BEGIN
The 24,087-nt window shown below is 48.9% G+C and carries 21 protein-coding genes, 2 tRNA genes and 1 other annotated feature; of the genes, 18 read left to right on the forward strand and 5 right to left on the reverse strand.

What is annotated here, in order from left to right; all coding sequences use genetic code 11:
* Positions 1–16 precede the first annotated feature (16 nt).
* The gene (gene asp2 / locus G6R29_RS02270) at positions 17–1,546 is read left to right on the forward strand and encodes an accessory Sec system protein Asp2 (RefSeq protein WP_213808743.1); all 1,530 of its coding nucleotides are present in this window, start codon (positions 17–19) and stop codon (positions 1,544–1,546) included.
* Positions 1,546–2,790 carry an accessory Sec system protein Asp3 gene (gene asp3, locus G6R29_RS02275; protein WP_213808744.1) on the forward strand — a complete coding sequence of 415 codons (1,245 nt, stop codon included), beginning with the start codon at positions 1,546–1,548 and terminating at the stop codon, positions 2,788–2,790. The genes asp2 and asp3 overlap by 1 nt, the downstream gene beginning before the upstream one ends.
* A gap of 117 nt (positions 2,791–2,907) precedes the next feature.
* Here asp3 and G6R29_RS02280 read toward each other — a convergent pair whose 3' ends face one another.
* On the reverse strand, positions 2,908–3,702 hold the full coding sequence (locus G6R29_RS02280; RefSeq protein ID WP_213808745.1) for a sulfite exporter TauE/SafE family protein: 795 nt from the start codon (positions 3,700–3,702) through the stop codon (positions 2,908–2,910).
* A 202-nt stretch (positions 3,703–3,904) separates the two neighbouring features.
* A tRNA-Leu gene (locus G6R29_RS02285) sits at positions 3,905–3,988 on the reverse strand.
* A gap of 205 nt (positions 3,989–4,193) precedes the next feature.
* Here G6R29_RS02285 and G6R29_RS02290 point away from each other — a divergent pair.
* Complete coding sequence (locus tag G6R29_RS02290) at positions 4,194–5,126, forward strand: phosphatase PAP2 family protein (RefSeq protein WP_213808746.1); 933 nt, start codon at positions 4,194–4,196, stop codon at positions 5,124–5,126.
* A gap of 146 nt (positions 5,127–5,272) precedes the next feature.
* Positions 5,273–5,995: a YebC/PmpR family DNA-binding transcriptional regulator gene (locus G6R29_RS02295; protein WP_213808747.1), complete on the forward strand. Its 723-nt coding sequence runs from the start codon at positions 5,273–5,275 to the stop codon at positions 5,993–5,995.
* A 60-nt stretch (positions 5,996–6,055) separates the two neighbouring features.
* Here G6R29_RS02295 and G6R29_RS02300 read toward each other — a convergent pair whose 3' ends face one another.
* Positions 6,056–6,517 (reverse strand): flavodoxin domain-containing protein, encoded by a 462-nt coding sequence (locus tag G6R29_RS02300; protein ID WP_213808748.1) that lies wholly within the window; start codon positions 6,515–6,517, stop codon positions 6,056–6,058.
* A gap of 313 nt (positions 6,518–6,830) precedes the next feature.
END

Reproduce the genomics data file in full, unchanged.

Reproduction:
The 24,087-nt window shown below is 48.9% G+C and carries 21 protein-coding genes, 2 tRNA genes and 1 other annotated feature; of the genes, 18 read left to right on the forward strand and 5 right to left on the reverse strand.

What is annotated here, in order from left to right; all coding sequences use genetic code 11:
* Positions 1–16 precede the first annotated feature (16 nt).
* The gene (gene asp2 / locus G6R29_RS02270) at positions 17–1,546 is read left to right on the forward strand and encodes an accessory Sec system protein Asp2 (RefSeq protein WP_213808743.1); all 1,530 of its coding nucleotides are present in this window, start codon (positions 17–19) and stop codon (positions 1,544–1,546) included.
* Positions 1,546–2,790 carry an accessory Sec system protein Asp3 gene (gene asp3, locus G6R29_RS02275; protein WP_213808744.1) on the forward strand — a complete coding sequence of 415 codons (1,245 nt, stop codon included), beginning with the start codon at positions 1,546–1,548 and terminating at the stop codon, positions 2,788–2,790. The genes asp2 and asp3 overlap by 1 nt, the downstream gene beginning before the upstream one ends.
* A gap of 117 nt (positions 2,791–2,907) precedes the next feature.
* Here asp3 and G6R29_RS02280 read toward each other — a convergent pair whose 3' ends face one another.
* On the reverse strand, positions 2,908–3,702 hold the full coding sequence (locus G6R29_RS02280; RefSeq protein ID WP_213808745.1) for a sulfite exporter TauE/SafE family protein: 795 nt from the start codon (positions 3,700–3,702) through the stop codon (positions 2,908–2,910).
* A 202-nt stretch (positions 3,703–3,904) separates the two neighbouring features.
* A tRNA-Leu gene (locus G6R29_RS02285) sits at positions 3,905–3,988 on the reverse strand.
* A gap of 205 nt (positions 3,989–4,193) precedes the next feature.
* Here G6R29_RS02285 and G6R29_RS02290 point away from each other — a divergent pair.
* Complete coding sequence (locus tag G6R29_RS02290) at positions 4,194–5,126, forward strand: phosphatase PAP2 family protein (RefSeq protein WP_213808746.1); 933 nt, start codon at positions 4,194–4,196, stop codon at positions 5,124–5,126.
* A gap of 146 nt (positions 5,127–5,272) precedes the next feature.
* Positions 5,273–5,995: a YebC/PmpR family DNA-binding transcriptional regulator gene (locus G6R29_RS02295; protein WP_213808747.1), complete on the forward strand. Its 723-nt coding sequence runs from the start codon at positions 5,273–5,275 to the stop codon at positions 5,993–5,995.
* A 60-nt stretch (positions 5,996–6,055) separates the two neighbouring features.
* Here G6R29_RS02295 and G6R29_RS02300 read toward each other — a convergent pair whose 3' ends face one another.
* Positions 6,056–6,517 (reverse strand): flavodoxin domain-containing protein, encoded by a 462-nt coding sequence (locus tag G6R29_RS02300; protein ID WP_213808748.1) that lies wholly within the window; start codon positions 6,515–6,517, stop codon positions 6,056–6,058.
* A gap of 313 nt (positions 6,518–6,830) precedes the next feature.